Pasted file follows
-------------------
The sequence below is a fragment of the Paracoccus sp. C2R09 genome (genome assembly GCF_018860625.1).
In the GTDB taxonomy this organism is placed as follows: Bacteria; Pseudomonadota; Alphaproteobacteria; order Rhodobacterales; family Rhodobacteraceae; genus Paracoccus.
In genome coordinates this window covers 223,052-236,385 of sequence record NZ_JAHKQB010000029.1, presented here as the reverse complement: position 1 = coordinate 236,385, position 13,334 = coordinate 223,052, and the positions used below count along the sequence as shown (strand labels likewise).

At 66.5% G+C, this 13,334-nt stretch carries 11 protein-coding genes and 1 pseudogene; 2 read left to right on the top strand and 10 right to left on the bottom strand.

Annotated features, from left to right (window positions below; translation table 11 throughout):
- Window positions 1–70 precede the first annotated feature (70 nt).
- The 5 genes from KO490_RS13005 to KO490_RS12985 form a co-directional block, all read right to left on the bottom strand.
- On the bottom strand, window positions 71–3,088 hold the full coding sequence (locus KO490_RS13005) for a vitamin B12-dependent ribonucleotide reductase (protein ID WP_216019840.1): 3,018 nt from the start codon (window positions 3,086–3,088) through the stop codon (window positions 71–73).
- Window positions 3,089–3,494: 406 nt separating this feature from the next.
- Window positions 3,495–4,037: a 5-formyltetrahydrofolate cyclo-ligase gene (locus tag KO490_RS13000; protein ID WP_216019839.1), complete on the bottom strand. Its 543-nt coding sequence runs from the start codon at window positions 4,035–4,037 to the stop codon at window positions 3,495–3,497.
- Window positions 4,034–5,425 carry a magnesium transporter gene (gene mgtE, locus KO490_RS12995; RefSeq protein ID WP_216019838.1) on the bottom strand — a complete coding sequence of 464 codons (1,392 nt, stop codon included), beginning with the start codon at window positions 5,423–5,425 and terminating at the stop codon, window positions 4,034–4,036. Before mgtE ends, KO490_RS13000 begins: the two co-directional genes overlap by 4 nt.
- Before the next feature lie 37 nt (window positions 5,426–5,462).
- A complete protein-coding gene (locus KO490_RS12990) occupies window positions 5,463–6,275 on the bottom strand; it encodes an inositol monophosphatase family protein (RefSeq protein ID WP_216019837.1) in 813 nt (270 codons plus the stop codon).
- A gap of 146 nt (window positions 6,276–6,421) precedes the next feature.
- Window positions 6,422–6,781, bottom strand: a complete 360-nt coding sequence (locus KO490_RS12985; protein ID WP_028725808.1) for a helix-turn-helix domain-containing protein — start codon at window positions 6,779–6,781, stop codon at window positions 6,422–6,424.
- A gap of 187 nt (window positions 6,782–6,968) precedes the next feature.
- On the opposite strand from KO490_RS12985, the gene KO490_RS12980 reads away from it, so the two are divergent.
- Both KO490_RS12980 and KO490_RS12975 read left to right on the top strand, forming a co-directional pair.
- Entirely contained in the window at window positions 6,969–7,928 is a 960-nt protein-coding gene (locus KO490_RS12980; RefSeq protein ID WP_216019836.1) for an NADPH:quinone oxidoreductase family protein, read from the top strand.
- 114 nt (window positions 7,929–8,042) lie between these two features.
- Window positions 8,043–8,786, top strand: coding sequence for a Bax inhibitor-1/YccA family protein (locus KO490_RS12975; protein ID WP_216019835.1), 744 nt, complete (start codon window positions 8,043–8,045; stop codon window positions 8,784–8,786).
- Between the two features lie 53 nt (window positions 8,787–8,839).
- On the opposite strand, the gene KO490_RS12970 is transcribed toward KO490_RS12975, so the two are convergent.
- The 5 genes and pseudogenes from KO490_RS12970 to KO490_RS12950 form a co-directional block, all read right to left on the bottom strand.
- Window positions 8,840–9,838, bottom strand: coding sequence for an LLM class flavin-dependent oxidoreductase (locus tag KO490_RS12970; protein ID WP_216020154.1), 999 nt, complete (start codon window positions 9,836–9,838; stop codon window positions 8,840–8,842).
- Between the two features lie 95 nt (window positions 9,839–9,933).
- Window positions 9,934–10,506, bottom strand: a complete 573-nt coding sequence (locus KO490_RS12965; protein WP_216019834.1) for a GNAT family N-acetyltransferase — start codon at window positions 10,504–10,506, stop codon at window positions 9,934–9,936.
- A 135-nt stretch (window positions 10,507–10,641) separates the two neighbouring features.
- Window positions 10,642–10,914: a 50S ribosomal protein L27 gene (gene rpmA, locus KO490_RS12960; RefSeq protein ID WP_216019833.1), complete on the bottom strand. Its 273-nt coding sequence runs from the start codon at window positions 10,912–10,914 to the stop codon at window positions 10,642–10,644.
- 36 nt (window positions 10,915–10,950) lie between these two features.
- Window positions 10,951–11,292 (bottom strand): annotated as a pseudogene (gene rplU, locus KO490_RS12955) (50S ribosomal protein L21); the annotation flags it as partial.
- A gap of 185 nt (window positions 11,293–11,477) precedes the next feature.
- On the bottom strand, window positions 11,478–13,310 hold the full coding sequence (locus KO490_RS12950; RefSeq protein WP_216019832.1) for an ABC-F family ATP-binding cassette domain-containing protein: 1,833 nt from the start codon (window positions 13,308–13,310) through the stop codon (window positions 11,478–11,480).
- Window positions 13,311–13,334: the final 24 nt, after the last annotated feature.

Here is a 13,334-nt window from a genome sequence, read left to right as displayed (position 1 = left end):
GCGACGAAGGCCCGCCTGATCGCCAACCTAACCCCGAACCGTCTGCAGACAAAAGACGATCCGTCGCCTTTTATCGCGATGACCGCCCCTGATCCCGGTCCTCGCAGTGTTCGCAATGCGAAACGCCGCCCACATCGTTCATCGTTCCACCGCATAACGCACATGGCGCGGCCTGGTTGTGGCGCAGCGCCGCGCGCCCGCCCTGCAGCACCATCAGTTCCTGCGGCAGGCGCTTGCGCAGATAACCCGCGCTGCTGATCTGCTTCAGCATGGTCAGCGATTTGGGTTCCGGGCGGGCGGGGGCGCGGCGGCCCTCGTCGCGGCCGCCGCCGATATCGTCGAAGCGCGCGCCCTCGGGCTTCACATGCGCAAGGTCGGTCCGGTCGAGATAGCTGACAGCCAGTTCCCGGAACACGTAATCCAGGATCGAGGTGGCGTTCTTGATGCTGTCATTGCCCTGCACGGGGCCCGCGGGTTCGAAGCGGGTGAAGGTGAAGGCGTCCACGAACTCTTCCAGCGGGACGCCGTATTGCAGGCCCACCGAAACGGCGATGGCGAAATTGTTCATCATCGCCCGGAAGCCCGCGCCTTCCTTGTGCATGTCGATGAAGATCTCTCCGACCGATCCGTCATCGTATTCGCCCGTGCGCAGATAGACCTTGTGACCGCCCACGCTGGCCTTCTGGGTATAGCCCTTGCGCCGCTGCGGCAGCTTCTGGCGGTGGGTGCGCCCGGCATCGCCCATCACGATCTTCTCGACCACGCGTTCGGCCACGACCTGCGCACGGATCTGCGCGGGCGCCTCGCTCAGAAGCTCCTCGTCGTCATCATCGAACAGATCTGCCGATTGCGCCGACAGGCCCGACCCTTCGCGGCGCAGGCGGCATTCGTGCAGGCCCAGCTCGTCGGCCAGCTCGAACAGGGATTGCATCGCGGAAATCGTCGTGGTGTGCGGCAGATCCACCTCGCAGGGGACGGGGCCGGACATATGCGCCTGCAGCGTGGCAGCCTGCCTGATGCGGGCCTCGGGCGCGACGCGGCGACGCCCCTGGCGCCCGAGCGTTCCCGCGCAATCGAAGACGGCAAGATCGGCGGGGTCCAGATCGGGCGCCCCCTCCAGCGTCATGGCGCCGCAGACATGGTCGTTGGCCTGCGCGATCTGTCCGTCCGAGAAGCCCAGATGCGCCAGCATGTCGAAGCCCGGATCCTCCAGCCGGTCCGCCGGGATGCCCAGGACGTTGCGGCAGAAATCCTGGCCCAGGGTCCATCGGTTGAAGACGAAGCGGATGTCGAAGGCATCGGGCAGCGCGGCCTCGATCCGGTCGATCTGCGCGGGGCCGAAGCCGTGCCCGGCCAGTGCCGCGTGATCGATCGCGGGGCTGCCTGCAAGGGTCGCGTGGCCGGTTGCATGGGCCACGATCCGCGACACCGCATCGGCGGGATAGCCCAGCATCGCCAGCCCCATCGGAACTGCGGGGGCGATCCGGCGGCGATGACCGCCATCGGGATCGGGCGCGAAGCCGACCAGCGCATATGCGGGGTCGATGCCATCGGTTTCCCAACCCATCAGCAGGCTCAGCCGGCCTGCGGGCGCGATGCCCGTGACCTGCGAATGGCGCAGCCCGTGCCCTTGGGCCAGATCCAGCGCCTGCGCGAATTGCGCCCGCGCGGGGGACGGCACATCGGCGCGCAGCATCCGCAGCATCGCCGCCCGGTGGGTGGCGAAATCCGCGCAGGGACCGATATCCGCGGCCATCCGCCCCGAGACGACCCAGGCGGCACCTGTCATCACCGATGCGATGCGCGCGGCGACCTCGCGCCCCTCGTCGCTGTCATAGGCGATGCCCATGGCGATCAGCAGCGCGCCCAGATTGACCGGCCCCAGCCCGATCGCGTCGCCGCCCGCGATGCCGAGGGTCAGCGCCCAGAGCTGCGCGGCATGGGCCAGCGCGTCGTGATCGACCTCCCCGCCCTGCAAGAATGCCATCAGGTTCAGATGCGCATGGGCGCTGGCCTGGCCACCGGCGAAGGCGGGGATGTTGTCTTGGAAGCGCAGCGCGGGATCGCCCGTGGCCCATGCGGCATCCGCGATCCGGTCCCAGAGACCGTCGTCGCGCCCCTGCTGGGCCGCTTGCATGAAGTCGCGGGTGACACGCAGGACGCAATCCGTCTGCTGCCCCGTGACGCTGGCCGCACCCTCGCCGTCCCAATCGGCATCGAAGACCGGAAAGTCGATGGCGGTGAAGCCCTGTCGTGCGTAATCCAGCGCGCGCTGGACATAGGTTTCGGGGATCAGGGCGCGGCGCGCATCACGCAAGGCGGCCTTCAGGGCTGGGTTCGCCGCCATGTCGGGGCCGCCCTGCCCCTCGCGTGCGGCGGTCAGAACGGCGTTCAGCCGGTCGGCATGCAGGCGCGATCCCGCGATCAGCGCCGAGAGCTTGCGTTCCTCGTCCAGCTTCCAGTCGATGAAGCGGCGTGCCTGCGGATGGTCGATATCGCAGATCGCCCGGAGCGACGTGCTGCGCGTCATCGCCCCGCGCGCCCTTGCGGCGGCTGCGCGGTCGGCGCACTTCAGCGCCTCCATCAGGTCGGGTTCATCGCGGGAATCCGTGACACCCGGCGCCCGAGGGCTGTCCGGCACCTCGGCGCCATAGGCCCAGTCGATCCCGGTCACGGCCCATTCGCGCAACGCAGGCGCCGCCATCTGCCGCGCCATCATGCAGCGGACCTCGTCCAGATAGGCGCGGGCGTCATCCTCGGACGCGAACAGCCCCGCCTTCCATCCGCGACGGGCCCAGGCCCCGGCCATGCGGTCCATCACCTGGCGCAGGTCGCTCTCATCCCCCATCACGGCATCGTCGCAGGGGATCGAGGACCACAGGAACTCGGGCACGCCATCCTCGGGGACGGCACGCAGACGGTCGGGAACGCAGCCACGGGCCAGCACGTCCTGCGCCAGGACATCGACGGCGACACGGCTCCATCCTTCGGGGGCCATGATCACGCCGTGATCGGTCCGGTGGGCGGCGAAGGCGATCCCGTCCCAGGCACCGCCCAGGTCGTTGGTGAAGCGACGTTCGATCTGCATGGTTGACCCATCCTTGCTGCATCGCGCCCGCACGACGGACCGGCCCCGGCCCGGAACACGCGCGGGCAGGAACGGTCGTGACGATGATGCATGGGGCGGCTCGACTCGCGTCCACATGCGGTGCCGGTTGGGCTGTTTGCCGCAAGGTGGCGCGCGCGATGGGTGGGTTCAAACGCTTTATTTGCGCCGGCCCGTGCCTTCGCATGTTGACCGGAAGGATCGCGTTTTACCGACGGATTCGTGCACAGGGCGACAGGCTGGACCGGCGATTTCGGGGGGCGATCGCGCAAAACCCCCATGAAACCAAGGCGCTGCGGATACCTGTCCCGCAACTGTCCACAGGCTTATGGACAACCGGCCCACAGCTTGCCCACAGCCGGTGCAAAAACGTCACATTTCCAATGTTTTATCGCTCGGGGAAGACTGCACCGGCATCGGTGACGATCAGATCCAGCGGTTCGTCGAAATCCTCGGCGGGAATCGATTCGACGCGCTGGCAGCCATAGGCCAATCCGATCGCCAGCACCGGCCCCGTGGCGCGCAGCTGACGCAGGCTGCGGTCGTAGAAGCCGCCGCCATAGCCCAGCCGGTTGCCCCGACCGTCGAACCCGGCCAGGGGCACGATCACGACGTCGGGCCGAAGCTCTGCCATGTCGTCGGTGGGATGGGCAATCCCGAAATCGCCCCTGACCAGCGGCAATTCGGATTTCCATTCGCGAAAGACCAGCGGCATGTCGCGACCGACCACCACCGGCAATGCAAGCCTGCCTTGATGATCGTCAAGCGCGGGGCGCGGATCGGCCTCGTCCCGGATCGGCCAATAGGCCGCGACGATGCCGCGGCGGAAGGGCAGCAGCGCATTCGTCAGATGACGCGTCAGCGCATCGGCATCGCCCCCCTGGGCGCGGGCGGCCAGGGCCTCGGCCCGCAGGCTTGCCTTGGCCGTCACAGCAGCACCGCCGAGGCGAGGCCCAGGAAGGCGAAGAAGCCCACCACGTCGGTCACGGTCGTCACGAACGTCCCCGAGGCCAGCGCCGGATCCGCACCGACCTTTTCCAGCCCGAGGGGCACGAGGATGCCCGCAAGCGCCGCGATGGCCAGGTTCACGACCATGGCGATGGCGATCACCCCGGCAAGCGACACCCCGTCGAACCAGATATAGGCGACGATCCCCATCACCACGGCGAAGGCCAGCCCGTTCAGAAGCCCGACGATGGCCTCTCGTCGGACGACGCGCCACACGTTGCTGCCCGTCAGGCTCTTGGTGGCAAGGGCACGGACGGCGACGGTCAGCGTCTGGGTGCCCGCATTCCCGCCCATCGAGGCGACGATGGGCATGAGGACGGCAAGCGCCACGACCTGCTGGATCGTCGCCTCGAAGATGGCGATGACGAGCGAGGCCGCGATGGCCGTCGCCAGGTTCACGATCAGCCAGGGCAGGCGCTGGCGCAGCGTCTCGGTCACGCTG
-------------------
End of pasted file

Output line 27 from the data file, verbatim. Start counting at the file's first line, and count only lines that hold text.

- Window positions 9,934–10,506, bottom strand: a complete 573-nt coding sequence (locus KO490_RS12965; protein WP_216019834.1) for a GNAT family N-acetyltransferase — start codon at window positions 10,504–10,506, stop codon at window positions 9,934–9,936.